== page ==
Anti-hepatitis B virus activity of chickweed [Stellaria media (L.) Vill.] extracts in HepG2.2.15 cells
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Molecules. 2012 Jul 18;17(7):8633-46. doi: 10.3390/molecules17078633.
Anti-hepatitis B virus activity of chickweed [Stellaria media (L.) Vill.] extracts in HepG2.2.15 cells.
Ma L1, Song J, Shi Y, Wang C, Chen B, Xie D, Jia X.
Stellaria media (Linn.) Villars is a traditional Chinese medicine that has been used for over 200 years, mainly for the treatment of dermatitis and other skin diseases. It has also been used as an anti-viral agent. All the fresh chickweed juice samples used in this study were prepared using macroporous resin and ultrafiltration technology. The anti-hepatitis B virus (HBV) activity of S. media was evaluated in vitro using the human HBV-transfected liver cell line HepG2.2.15. The concentrations of hepatitis B surface antigen (HBsAg) and hepatitis B e antigen (HBeAg) in HepG2.2.15 cell culture medium were determined by enzyme-linked immunosorbent assay (ELISA) after S. media-n (SM-n) treatment for 6 or 9 days. HBV DNA was quantified using transcription-mediated amplification and real-time polymerase chain reaction. In HepG2.2.15 cells, 30 μg/mL SM-3 effectively suppressed the secretion of HBsAg and HBeAg with inhibition rates of 27.92% and 25.35% after 6 days of treatment, respectively. Consistent with the reduction in HBV antigens, SM-3 also reduced the level of HBV DNA in a dose-dependent manner. The characterization and quantitation of the chemical composition of SM-3 showed the presence of flavonoid C-glycosides, polysaccharides, and protein, which exhibited diverse antiviral activities. In conclusion, our results demonstrate that SM-3 possesses potential anti-HBV activity in vitro. This is the first report demonstrating the anti-HBV effects of S. media, which is currently under early development as a potential anti-HBV candidate.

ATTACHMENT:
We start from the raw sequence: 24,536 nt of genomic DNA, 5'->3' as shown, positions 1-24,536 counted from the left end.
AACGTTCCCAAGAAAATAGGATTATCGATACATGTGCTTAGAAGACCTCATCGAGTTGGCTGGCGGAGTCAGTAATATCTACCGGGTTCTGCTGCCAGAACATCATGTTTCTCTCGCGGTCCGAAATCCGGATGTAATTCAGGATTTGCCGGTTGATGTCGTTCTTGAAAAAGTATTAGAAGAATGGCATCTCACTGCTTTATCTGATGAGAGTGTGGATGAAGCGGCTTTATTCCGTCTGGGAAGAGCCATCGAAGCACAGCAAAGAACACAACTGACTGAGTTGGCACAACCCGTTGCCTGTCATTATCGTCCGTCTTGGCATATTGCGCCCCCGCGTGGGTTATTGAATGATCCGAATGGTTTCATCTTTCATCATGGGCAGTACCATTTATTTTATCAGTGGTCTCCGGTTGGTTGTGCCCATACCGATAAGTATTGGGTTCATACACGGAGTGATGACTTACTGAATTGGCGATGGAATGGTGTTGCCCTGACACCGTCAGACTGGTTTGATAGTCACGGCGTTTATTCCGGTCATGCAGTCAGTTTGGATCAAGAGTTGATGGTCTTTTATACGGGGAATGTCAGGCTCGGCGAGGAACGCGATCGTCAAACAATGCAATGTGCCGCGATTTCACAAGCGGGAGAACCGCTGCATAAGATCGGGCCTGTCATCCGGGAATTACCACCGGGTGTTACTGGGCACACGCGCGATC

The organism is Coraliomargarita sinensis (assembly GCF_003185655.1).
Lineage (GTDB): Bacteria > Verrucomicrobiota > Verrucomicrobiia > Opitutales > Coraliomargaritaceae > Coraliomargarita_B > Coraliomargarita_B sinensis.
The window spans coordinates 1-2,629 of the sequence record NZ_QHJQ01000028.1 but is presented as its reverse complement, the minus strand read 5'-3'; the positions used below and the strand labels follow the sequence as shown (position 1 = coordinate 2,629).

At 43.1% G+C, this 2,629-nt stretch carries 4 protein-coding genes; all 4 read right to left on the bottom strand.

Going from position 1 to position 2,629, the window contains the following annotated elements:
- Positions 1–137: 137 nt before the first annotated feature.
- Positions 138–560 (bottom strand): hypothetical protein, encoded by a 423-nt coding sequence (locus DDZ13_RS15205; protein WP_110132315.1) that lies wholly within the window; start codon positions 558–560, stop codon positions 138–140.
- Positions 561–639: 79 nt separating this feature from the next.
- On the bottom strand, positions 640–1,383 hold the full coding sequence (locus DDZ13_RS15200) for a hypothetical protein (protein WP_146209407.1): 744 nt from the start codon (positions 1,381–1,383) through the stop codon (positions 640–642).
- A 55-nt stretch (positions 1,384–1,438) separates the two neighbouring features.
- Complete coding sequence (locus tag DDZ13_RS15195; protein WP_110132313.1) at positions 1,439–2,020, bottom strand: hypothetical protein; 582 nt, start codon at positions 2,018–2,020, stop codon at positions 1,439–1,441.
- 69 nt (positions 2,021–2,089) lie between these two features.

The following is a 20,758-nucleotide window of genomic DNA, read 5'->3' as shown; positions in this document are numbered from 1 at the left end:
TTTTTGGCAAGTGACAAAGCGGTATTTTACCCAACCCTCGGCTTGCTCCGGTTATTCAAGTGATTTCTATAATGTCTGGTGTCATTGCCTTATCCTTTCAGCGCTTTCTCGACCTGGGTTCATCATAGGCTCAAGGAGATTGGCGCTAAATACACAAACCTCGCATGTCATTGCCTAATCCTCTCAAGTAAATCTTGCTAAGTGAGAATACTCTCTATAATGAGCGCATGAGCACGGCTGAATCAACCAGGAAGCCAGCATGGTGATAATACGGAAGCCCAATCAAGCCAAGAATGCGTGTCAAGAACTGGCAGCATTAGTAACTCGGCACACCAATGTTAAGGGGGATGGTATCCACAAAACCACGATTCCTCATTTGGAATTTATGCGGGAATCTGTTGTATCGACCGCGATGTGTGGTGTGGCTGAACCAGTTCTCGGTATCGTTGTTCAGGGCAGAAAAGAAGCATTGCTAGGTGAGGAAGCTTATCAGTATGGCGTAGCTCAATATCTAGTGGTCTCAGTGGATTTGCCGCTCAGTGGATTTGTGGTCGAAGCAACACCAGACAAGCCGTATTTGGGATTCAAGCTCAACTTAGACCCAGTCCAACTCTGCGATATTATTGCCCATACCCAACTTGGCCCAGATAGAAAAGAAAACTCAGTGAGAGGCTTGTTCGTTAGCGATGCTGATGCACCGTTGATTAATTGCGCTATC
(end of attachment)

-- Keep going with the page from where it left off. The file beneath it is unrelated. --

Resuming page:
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Hepatitis virus infection